Green house supplies - Mountain Buzz
 



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Old 01-26-2010   #1
 
Longmont, Colorado
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Green house supplies

So I'm thinking about building a small green house(~8 x ~10). I'll be building my own frame out of steel or Al ( still need to weight out the cost delta). I have found some really nice plastics for the outside but it costs more to ship the stuff than it does to buy it. Anyone know of a local source for this stuff and or suggestions of what to use.

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Old 03-10-2010   #2
 
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SE, Wyoming
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If you want a simple, cheap 2+ season greenhouse, there are good kits on sale, with cost in proportion to durability and usefulness.

I'm building a 3+ season cold-climate greenhouse, 12' x 12' with a wood frame (mostly recycled timber) and high-grade covering from Sundance Supply: double-wall 16mm walls and a six-wall 25mm roof.

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It's got an insulated foundation and a big heatsink under the floor with hydronic tubing to collect and diffuse solar heat.

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A science project for big boys. I love fresh tomatoes.
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Old 03-11-2010   #3
 
Avon, Colorado
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Chip that is sick....

i also have been researching inexpensive greenhouses.

Was gonna build mine, but want to dable with a $700 kit before i go all out like Chip.

Harbor Freight and occasionally Costco have 8'x10' models for about $700 (when the $1000 costco modles go on sale). People have been happy with the Harbor Freight, a few folks have added simple metal cross bracing for wind/snow loads. One o f the products is even double paned Polycarbonate (it might be one of the models on the Costco site).

Sorry i don't have much info on buiding, but there are many websites with Polycarb supplies....it was just too expensive for me at this time to build....buying a cheap kit and retro fitting was much cheaper.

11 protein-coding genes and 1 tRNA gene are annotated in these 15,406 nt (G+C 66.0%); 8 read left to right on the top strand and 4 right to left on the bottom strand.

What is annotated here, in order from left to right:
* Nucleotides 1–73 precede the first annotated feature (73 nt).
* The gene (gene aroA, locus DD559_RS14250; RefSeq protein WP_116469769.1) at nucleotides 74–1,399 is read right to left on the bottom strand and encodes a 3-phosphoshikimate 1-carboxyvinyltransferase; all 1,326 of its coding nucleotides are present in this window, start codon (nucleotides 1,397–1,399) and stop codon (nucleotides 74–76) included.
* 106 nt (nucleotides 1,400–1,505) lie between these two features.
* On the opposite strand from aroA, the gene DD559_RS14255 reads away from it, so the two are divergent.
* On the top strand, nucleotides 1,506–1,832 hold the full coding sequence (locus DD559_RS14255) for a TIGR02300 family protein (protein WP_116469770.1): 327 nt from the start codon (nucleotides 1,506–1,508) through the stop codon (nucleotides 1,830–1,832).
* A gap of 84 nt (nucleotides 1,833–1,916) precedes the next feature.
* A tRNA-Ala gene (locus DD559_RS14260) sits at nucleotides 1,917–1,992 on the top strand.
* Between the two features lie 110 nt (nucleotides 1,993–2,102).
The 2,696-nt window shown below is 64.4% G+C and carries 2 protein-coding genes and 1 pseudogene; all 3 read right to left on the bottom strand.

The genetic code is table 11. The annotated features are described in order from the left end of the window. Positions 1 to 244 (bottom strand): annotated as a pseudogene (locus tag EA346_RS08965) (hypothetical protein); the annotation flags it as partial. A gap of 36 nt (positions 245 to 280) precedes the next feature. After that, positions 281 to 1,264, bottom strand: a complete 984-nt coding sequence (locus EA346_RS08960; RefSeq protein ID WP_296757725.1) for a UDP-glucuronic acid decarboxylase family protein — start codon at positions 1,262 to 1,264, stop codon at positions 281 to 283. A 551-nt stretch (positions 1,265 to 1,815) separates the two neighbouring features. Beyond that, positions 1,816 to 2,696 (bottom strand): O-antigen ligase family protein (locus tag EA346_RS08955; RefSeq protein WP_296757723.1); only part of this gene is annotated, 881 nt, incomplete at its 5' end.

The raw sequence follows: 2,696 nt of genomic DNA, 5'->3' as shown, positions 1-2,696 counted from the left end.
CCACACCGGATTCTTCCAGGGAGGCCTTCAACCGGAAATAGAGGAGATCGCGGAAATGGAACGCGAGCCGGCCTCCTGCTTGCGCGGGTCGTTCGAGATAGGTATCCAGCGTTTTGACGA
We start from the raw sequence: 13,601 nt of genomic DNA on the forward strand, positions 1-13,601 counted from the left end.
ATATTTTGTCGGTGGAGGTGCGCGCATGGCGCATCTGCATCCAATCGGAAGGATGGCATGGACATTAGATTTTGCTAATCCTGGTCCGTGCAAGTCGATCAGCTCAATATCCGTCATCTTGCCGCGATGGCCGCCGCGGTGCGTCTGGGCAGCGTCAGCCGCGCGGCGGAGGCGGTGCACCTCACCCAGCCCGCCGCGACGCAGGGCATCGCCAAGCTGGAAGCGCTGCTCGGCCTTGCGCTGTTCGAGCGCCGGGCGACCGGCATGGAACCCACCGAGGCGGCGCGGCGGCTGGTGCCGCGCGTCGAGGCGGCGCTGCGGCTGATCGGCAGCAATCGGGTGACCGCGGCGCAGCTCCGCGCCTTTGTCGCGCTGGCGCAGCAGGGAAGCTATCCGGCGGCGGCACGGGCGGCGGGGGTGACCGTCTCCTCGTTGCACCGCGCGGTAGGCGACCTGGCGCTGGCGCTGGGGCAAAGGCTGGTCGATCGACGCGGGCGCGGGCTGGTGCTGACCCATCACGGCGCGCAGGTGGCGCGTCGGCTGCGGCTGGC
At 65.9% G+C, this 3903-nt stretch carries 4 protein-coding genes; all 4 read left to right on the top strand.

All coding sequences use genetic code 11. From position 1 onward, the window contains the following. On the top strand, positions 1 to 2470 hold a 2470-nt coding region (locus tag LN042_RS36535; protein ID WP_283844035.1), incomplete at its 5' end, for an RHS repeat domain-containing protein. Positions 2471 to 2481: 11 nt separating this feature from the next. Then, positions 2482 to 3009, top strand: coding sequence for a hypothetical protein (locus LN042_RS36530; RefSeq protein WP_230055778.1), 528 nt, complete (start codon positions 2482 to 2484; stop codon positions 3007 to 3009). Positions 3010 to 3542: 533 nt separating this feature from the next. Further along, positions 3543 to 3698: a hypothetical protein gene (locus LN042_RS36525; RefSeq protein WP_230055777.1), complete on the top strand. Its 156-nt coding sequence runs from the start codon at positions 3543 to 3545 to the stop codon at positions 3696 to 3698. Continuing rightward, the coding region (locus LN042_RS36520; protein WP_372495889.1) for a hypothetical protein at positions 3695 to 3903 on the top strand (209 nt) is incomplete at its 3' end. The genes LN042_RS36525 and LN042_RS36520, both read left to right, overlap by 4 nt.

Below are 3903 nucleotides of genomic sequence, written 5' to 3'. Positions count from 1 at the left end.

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Old 03-26-2010   #4
 
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SE, Wyoming
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However you go, it's fun.

I built my first greenhouse using wood from old snowmachine pallets and roofed with the ripple stuff and visqueen walls. The windows and vents were scavenged off trailers. I got two big galvanized stock troughs for heatsinks and painted them black on one side and put tops on them for benches.

Even in a viciously cold area (Pinedale, WY) it was good from mid-March- early November, when I'd shut it down and drain the heatsinks.

Just put the main heatsink in the new one:

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It's a 400 gallon stock tank, with foamboard bottom and top, and thermal bubble wrap doubled around the sides. The PEX tubing under the main floor will loop through the water in the heatsink. There'll also be a loop to a solar collector, for winter.

There'll also be four 75-gal black plastic tanks on the rear wall just above this: lots of heat storage, to take advantage of our sunny winter days.
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Old 03-27-2010   #5
 
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at my house, Montana
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Quote:
Originally Posted by Chip View Post
If you want a simple, cheap 2+ season greenhouse, there are good kits on sale, with cost in proportion to durability and usefulness.

I'm building a 3+ season cold-climate greenhouse, 12' x 12' with a wood frame (mostly recycled timber) and high-grade covering from Sundance Supply: double-wall 16mm walls and a six-wall 25mm roof.


It's got an insulated foundation and a big heatsink under the floor with hydronic tubing to collect and diffuse solar heat.

A science project for big boys. I love fresh tomatoes.
Wow, awesome! My back may someday require a greenhouse. We built a large coldframe out of scavanged windows many years ago. It's still going strong, but showing signs of wear. It's big enough I can get into it, but that is squatting and/or sitting, hence the back and greenhouse reference. Concrete block floor keeps it warm, it's just for seedlings not planting. I put a tiny heater in it this time of year. I finally uncovered the garden beds for spring vegi planting, and planted the pepper seeds upstairs under shop lights. It's that time of the year!!!
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Old 03-28-2010   #6
 
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SE, Wyoming
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Lucky for you, up there in the Montana Banana Belt. We still have a foot of snow on the ground, so it'll be a while.

The problem here, with our sunny winter days and extremely cold nights, is the range of temperature. Even in midwinter, a greenhouse with multiwall sheathing (mine has triple-wall sides and a 6-wall roof) can get up to 100F. So I've been trying figure out how to capture and store some of that heat, to even out the temps inside.

I'll start this spring with the passive collectors (black plastic water tanks, dark pavers) and add in the external solar collector, PV panels, and solar-powered pumps this fall, when I fill the big heatsink in the floor. The goal is to be able to grow frost-hardy salad greens and cole crops all winter.

It'd be fairly easy if I had a larger area (more thermal mass) but with a 12 x 12 greenhouse the nighttime heat loss is relatively high. Still, I reckon the hydronic heating in the floor, plus row covers, will keep the soil and boundary-layer air above freezing.
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